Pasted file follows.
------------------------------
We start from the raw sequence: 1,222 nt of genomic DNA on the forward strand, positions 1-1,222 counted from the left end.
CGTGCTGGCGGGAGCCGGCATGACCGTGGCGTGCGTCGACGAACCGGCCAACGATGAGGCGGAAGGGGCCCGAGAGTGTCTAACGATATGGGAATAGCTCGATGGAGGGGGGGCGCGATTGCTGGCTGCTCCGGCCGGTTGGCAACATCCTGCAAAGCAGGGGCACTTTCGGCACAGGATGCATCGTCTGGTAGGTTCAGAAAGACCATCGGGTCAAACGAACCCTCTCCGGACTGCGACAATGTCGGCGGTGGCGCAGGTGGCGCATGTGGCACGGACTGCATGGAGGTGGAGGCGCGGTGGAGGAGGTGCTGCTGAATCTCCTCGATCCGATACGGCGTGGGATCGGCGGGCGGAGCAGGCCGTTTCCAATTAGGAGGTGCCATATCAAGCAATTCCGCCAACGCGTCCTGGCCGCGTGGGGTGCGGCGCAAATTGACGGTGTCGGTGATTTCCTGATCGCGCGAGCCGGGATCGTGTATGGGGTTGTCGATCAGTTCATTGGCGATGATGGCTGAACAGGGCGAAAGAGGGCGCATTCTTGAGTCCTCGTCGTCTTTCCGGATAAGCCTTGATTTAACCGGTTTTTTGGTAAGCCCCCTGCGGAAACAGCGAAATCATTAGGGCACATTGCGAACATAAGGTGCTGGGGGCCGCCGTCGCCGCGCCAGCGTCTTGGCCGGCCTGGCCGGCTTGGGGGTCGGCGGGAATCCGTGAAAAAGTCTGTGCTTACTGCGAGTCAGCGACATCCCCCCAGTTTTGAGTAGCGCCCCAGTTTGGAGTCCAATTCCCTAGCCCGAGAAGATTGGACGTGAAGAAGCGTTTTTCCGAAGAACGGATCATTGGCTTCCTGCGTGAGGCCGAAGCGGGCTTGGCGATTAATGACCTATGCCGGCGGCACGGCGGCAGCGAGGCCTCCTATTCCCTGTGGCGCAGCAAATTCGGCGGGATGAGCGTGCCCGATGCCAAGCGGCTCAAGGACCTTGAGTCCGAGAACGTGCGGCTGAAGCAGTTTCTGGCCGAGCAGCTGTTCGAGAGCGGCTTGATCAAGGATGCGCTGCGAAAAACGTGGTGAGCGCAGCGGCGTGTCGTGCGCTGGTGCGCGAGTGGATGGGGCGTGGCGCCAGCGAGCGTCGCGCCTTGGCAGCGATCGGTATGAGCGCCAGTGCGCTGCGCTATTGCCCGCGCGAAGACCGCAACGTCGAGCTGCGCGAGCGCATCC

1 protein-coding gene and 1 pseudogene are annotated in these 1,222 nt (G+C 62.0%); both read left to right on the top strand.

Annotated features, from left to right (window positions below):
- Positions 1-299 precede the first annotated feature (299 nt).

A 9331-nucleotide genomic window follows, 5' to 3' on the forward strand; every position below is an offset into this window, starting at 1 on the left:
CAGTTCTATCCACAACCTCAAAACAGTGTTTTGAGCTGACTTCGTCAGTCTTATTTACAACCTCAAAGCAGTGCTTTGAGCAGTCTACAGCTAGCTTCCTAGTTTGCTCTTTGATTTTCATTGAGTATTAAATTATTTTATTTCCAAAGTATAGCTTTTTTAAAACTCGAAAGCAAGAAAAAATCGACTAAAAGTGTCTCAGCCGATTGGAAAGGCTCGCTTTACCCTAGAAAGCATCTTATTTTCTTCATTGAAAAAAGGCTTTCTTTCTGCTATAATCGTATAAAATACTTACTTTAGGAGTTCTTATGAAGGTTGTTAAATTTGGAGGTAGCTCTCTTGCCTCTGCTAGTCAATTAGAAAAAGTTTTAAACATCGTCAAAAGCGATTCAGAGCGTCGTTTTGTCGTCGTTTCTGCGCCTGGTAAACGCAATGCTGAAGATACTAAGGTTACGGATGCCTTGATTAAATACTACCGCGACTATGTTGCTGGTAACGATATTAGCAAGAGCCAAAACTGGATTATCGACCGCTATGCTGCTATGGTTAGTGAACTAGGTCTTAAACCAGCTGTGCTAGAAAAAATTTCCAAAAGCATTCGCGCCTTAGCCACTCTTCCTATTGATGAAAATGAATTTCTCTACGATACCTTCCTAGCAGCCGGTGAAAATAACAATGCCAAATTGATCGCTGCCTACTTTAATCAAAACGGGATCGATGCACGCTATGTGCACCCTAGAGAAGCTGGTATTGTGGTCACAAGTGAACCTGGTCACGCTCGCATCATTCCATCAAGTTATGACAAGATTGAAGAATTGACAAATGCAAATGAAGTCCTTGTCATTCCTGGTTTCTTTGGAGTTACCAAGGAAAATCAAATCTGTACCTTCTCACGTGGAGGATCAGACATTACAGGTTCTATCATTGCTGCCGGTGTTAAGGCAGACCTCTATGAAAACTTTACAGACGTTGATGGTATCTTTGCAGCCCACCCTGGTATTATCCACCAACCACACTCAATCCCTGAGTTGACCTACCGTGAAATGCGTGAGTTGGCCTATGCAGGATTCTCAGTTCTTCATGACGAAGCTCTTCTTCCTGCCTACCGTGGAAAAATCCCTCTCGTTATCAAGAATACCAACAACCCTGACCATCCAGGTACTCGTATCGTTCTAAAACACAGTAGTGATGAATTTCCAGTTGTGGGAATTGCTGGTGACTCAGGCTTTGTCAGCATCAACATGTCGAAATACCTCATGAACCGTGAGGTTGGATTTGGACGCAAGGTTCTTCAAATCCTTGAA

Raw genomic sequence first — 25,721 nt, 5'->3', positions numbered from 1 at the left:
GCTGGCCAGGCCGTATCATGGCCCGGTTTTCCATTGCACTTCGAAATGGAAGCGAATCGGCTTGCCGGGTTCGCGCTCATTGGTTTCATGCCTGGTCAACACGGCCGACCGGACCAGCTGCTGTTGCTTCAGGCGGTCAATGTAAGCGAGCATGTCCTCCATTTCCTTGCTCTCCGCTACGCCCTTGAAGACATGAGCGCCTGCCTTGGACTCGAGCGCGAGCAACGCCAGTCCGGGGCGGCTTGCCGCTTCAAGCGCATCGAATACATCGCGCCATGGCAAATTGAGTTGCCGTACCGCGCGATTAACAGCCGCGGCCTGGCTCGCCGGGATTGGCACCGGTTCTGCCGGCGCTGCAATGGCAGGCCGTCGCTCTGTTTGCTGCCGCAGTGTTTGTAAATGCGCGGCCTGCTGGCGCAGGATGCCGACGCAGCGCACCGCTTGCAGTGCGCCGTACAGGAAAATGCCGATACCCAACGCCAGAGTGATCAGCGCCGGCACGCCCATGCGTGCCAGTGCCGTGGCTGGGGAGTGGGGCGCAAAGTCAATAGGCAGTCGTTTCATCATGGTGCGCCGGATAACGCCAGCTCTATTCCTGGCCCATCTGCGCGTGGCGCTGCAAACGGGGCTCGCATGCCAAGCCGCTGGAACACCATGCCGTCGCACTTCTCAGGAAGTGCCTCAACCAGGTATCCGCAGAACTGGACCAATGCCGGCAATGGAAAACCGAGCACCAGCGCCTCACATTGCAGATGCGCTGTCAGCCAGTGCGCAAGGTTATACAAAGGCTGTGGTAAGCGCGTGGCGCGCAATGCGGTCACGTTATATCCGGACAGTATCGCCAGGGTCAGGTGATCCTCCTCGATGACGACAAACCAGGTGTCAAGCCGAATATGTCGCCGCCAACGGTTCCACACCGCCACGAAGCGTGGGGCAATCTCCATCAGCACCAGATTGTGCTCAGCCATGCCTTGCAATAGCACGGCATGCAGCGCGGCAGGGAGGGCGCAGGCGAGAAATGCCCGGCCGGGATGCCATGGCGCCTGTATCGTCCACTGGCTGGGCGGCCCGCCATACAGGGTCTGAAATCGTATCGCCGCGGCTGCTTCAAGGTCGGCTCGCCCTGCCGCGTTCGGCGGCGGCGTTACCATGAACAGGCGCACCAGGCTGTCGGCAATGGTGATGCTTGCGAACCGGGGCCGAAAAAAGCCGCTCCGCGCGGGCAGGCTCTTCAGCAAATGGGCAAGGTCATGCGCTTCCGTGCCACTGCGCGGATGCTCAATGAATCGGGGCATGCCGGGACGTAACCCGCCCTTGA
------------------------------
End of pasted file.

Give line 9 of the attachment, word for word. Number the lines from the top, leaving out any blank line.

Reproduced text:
GCTGGCCAGGCCGTATCATGGCCCGGTTTTCCATTGCACTTCGAAATGGAAGCGAATCGGCTTGCCGGGTTCGCGCTCATTGGTTTCATGCCTGGTCAACACGGCCGACCGGACCAGCTGCTGTTGCTTCAGGCGGTCAATGTAAGCGAGCATGTCCTCCATTTCCTTGCTCTCCGCTACGCCCTTGAAGACATGAGCGCCTGCCTTGGACTCGAGCGCGAGCAACGCCAGTCCGGGGCGGCTTGCCGCTTCAAGCGCATCGAATACATCGCGCCATGGCAAATTGAGTTGCCGTACCGCGCGATTAACAGCCGCGGCCTGGCTCGCCGGGATTGGCACCGGTTCTGCCGGCGCTGCAATGGCAGGCCGTCGCTCTGTTTGCTGCCGCAGTGTTTGTAAATGCGCGGCCTGCTGGCGCAGGATGCCGACGCAGCGCACCGCTTGCAGTGCGCCGTACAGGAAAATGCCGATACCCAACGCCAGAGTGATCAGCGCCGGCACGCCCATGCGTGCCAGTGCCGTGGCTGGGGAGTGGGGCGCAAAGTCAATAGGCAGTCGTTTCATCATGGTGCGCCGGATAACGCCAGCTCTATTCCTGGCCCATCTGCGCGTGGCGCTGCAAACGGGGCTCGCATGCCAAGCCGCTGGAACACCATGCCGTCGCACTTCTCAGGAAGTGCCTCAACCAGGTATCCGCAGAACTGGACCAATGCCGGCAATGGAAAACCGAGCACCAGCGCCTCACATTGCAGATGCGCTGTCAGCCAGTGCGCAAGGTTATACAAAGGCTGTGGTAAGCGCGTGGCGCGCAATGCGGTCACGTTATATCCGGACAGTATCGCCAGGGTCAGGTGATCCTCCTCGATGACGACAAACCAGGTGTCAAGCCGAATATGTCGCCGCCAACGGTTCCACACCGCCACGAAGCGTGGGGCAATCTCCATCAGCACCAGATTGTGCTCAGCCATGCCTTGCAATAGCACGGCATGCAGCGCGGCAGGGAGGGCGCAGGCGAGAAATGCCCGGCCGGGATGCCATGGCGCCTGTATCGTCCACTGGCTGGGCGGCCCGCCATACAGGGTCTGAAATCGTATCGCCGCGGCTGCTTCAAGGTCGGCTCGCCCTGCCGCGTTCGGCGGCGGCGTTACCATGAACAGGCGCACCAGGCTGTCGGCAATGGTGATGCTTGCGAACCGGGGCCGAAAAAAGCCGCTCCGCGCGGGCAGGCTCTTCAGCAAATGGGCAAGGTCATGCGCTTCCGTGCCACTGCGCGGATGCTCAATGAATCGGGGCATGCCGGGACGTAACCCGCCCTTGA